Welcome to Cochlear Concepts, LLC.
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Eric L. Carmichel, owner, can be reached at

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1534 N Dorsey Ln
Tempe, AZ 85281





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ELC Audio Engineering (click on image)

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The rotating head figure (above) was unashamedly borrowed from Jérôme Daniel's Ambisonics and 3D Research website. His website, doctoral thesis, and highly informative PowerPoint presentation (in French) on high-order Ambisonics can be accessed here: gyronymo.free.fr/index.html

We will be adding a comprehensive bibliography on Ambisonics, to include direct web links to articles when possible. A number of sites are quite good, but I avoid providing direct links to sites that have pop-up ads (the ads may be benign, but I don't want to alienate anyone because of dubious ads). For readers who are new to Ambisonics, a good place to start is ambisonic.net (noting that it's ambisonic, not ambisonics). Another highly recommended source of information on Ambisonics is the Audio Engineering Society (aes.org); in particular, the AES anthologies on Spatial Sound Techniques (Parts I and II). I am currently reviewing a number of web sites regarding Ambisonics in addition to reading a long list of journal articles on 3D recording and playback techniques.

Ambisonics is an appropriate technology for researching the effects of noise using normal- and hearing-impaired listeners. Controlled, real-world listening tests will enhance the external validity of research and claims regarding hearing aids, cochlear implants and EAS, as well as assistive communication devices. Many knowledgeable authors have attempted to explain Ambisonics terms. Their explanations generally make it clear that the Ambisonic W, X, Y, and Z signals are NOT speaker feeds (i.e., they're not the same as the signals ultimately routed to the loudspeakers). What most authors fail to explain, however, is that the W, X, Y, and Z signals aren't the signals originating from the microphone capsules either. If one attempts to make Ambisonics recordings using separate microphones, the unprocessed microphone signals, as with the speaker feeds, are not the same as the often-referenced Ambisonic W, X, Y, and Z signals.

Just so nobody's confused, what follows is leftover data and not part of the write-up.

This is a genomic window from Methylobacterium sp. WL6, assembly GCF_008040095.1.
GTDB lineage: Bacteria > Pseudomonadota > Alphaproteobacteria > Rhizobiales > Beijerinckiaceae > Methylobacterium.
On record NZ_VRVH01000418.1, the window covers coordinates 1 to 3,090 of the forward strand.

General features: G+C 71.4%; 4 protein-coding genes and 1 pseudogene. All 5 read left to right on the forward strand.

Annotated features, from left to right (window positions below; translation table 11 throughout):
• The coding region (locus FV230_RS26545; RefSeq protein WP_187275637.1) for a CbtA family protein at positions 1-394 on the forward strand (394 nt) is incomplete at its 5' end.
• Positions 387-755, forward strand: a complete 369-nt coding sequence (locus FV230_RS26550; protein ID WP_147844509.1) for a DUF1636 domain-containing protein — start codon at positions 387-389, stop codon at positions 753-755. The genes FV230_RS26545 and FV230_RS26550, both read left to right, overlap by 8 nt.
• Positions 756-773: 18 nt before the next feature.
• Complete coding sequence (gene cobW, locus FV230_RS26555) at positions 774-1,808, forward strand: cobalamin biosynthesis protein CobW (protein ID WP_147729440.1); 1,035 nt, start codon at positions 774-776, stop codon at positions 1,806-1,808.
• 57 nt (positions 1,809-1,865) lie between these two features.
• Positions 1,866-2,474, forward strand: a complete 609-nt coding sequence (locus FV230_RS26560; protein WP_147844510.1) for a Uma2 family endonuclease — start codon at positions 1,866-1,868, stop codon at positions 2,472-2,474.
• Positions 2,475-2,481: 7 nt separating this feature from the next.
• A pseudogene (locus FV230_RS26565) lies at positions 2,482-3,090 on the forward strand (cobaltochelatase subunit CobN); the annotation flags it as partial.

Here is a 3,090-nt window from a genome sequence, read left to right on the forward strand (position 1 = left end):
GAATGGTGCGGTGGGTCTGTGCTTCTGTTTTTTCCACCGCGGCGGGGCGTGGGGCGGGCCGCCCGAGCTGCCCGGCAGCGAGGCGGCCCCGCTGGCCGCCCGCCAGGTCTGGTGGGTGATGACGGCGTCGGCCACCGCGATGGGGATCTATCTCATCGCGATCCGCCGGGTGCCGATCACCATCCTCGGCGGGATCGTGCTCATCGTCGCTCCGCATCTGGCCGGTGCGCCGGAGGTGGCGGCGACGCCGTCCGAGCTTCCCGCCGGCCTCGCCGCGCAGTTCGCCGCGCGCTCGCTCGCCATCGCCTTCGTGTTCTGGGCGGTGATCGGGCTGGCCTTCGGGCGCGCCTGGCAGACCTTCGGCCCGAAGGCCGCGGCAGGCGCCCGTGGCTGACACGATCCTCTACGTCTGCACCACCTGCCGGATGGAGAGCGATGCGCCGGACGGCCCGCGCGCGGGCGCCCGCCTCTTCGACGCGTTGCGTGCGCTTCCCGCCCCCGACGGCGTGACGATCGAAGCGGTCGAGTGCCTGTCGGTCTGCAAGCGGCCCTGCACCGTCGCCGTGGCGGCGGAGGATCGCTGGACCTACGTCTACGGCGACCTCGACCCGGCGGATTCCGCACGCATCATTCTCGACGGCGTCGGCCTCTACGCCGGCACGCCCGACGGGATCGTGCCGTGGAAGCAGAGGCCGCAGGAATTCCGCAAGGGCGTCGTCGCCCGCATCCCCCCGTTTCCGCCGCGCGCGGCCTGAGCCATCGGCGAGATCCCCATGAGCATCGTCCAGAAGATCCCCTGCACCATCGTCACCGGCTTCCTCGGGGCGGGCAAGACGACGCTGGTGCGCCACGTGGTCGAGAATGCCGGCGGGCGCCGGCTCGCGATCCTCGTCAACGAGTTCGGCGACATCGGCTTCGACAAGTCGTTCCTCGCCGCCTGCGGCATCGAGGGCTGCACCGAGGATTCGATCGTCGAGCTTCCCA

Ambisonic B-format signals are not speaker feeds. Neither are these power lines (egad!).


Brief note regarding Ambisonic microphone techniques: Michael Gerzon, Peter Craven et al expanded upon the stereo concepts pioneered by Alan Blumlein to develop the concept of a microphone system that could reproduce a full three-dimensional soundfield. Both Blumlein and Gerzon realized that only when a sound wave is captured at a single point in space can it be reproduced faithfully and without the phase distortion anomalies inherent in spaced microphone techniques. Microphones designed for first-order Ambisonic recordings use four carefully-matched sub-cardiod microphone elements situated on a tetrahedral mount. The Soundfield DSF-1 is one such microphone, as is the Core Sound TetraMic. Higher-order recordings can be made using mh acoustics' 32-element em32 Eigenmike® microphone array.

Keith Howard's audiosignal.co.uk website is a nice resource for Michael Gerzon's early writings on audio-related topics. This resource includes articles that appeared in Hi-Fi News, Studio Sound, and Wireless World (please note that a lot of these articles are not related to Ambisonics). Keith Howard's "Gerzon archive" can be accessed directly here: Gerzon archive.


An Ambisonic microphone: Core Sound's TetraMic